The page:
Chronic idiopathic thrombocytopenic purpura (ITP) is an acquired autoimmune disorder characterized by low platelet counts. To date, the therapies that primarily aim to reduce platelet destruction, such as corticosteroids, intravenous immunoglobulins and splenectomy, have been the mainstay of treatment in ITP. However, TPO receptor agonists such as romiplostim and eltrombopag, which aim to enhance platelet production, are novel drugs that have been suggested to be more effective. This review included six trials with 808 patients and compared TPO receptor agonists with placebo or standard of care (SOC).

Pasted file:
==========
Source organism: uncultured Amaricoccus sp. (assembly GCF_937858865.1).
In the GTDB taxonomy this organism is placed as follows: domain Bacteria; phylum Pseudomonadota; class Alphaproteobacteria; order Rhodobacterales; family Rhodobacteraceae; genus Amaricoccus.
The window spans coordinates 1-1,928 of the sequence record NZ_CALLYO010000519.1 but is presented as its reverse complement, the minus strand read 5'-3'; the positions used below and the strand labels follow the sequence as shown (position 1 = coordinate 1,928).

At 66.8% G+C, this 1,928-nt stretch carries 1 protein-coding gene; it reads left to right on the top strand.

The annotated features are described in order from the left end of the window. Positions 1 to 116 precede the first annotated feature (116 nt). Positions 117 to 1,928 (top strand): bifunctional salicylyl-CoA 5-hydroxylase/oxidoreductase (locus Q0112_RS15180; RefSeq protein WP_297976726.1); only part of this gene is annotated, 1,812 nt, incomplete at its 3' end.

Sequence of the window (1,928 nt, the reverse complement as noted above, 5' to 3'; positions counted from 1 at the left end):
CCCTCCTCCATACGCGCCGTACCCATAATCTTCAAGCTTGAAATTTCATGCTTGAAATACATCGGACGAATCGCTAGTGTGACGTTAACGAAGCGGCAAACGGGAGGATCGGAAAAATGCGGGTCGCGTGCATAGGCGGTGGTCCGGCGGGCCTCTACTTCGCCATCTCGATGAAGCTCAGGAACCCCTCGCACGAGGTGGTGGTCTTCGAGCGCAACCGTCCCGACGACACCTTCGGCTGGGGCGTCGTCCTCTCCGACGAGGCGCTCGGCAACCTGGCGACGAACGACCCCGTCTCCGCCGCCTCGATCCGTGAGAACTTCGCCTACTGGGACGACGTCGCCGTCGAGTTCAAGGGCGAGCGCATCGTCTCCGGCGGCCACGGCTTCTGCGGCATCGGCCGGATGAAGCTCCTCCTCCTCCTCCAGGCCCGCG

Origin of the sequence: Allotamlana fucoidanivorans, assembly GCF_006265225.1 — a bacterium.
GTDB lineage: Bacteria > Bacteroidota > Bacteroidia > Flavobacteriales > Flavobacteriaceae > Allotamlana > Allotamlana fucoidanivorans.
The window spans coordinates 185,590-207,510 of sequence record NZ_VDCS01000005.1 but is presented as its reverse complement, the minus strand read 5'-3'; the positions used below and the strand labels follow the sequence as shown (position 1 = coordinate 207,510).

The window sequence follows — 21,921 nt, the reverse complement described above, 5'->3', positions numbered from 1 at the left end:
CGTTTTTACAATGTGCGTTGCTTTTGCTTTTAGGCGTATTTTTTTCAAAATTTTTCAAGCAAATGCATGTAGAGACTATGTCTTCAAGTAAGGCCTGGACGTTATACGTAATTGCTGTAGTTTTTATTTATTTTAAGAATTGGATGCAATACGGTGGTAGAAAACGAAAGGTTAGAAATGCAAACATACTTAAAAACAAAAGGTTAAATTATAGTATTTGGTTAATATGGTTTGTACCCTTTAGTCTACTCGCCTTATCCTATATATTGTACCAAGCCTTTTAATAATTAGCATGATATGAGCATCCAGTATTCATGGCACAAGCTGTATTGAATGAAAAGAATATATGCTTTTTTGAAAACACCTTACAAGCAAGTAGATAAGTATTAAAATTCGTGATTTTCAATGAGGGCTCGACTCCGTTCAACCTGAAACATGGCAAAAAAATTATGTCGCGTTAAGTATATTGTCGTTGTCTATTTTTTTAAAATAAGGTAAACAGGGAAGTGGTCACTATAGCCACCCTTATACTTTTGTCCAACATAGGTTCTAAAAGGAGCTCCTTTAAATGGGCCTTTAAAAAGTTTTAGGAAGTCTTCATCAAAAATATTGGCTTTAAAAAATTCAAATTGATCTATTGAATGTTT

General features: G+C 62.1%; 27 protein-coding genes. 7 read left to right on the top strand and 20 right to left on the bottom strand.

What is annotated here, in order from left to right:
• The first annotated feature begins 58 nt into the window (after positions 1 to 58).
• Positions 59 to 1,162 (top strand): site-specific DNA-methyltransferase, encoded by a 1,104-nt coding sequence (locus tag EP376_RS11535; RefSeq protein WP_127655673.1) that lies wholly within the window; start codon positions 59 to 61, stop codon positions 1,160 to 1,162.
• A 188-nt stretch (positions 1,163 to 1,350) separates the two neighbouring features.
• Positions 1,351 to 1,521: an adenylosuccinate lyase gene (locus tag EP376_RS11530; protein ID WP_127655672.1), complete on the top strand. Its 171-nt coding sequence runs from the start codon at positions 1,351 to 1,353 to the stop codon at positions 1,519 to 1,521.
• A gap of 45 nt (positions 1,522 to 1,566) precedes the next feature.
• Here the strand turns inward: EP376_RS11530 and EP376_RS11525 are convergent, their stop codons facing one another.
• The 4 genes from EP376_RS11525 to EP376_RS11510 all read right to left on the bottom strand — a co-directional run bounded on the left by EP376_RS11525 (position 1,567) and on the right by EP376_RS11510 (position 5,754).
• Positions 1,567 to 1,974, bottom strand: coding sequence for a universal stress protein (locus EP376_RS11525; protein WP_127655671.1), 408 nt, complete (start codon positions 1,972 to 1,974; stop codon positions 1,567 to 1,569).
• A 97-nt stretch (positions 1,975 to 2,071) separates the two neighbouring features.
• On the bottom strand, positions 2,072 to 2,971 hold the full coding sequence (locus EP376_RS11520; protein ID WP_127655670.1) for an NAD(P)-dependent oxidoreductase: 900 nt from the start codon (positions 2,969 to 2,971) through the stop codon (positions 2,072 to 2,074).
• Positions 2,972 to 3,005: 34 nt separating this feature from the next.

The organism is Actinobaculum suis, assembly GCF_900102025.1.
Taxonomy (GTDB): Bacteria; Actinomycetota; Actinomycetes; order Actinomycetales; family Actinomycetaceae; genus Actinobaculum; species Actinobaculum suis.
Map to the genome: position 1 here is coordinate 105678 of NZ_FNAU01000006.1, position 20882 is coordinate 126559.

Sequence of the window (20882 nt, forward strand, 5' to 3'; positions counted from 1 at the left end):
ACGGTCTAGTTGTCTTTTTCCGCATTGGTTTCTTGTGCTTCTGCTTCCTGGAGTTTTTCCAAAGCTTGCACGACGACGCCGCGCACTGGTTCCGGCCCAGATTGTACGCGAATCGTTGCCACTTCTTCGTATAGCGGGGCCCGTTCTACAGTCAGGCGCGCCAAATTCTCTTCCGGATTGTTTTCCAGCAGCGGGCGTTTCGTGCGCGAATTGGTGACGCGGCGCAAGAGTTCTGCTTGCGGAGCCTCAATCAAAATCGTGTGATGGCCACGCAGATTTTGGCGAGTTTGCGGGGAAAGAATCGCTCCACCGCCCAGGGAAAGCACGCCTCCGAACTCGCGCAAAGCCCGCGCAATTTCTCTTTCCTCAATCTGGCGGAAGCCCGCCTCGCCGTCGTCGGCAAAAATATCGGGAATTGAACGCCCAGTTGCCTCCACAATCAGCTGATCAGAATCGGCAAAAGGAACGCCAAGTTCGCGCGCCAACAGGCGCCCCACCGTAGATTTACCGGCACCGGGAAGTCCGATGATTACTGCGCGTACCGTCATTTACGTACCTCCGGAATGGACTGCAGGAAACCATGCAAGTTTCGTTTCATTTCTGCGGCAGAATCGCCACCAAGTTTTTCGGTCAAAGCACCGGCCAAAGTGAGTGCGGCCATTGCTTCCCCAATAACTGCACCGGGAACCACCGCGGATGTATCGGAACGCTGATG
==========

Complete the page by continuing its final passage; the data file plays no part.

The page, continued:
None of the studies included overall survival, therefore we could not confirm whether TPO receptor agonists help to prolong life. There is uncertainty as to whether TPO receptor agonists reduce the risk of significant bleeding events in chronic ITP. This review confirms the greater platelet response by using TPO receptor agonists. Adverse effects of TPO receptor agonists were similar to that of placebo and SOC. More research is needed to explore the role of TPO receptor agonists in the treatment of chronic ITP more fully.